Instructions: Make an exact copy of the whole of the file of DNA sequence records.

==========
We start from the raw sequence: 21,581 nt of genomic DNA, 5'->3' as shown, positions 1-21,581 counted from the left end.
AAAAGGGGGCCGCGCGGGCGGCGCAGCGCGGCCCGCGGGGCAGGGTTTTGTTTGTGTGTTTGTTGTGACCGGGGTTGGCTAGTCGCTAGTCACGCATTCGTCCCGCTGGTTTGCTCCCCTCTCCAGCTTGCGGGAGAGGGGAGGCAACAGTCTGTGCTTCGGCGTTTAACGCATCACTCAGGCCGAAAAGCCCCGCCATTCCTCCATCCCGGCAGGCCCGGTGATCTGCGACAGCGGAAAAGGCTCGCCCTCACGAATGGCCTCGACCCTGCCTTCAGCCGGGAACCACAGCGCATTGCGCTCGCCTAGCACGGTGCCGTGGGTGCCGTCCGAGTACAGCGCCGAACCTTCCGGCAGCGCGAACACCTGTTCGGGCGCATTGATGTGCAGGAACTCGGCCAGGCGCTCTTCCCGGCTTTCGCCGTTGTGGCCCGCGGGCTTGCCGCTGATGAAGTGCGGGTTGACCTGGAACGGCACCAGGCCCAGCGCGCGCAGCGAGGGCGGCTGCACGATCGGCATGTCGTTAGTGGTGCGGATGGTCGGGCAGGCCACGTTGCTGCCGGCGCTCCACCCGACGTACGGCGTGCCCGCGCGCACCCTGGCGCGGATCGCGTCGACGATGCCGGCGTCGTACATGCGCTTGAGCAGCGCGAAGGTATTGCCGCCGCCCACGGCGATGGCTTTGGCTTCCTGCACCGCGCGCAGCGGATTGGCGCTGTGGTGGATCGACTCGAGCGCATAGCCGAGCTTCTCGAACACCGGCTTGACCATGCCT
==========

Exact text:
We start from the raw sequence: 21,581 nt of genomic DNA, 5'->3' as shown, positions 1-21,581 counted from the left end.
AAAAGGGGGCCGCGCGGGCGGCGCAGCGCGGCCCGCGGGGCAGGGTTTTGTTTGTGTGTTTGTTGTGACCGGGGTTGGCTAGTCGCTAGTCACGCATTCGTCCCGCTGGTTTGCTCCCCTCTCCAGCTTGCGGGAGAGGGGAGGCAACAGTCTGTGCTTCGGCGTTTAACGCATCACTCAGGCCGAAAAGCCCCGCCATTCCTCCATCCCGGCAGGCCCGGTGATCTGCGACAGCGGAAAAGGCTCGCCCTCACGAATGGCCTCGACCCTGCCTTCAGCCGGGAACCACAGCGCATTGCGCTCGCCTAGCACGGTGCCGTGGGTGCCGTCCGAGTACAGCGCCGAACCTTCCGGCAGCGCGAACACCTGTTCGGGCGCATTGATGTGCAGGAACTCGGCCAGGCGCTCTTCCCGGCTTTCGCCGTTGTGGCCCGCGGGCTTGCCGCTGATGAAGTGCGGGTTGACCTGGAACGGCACCAGGCCCAGCGCGCGCAGCGAGGGCGGCTGCACGATCGGCATGTCGTTAGTGGTGCGGATGGTCGGGCAGGCCACGTTGCTGCCGGCGCTCCACCCGACGTACGGCGTGCCCGCGCGCACCCTGGCGCGGATCGCGTCGACGATGCCGGCGTCGTACATGCGCTTGAGCAGCGCGAAGGTATTGCCGCCGCCCACGGCGATGGCTTTGGCTTCCTGCACCGCGCGCAGCGGATTGGCGCTGTGGTGGATCGACTCGAGCGCATAGCCGAGCTTCTCGAACACCGGCTTGACCATGCCT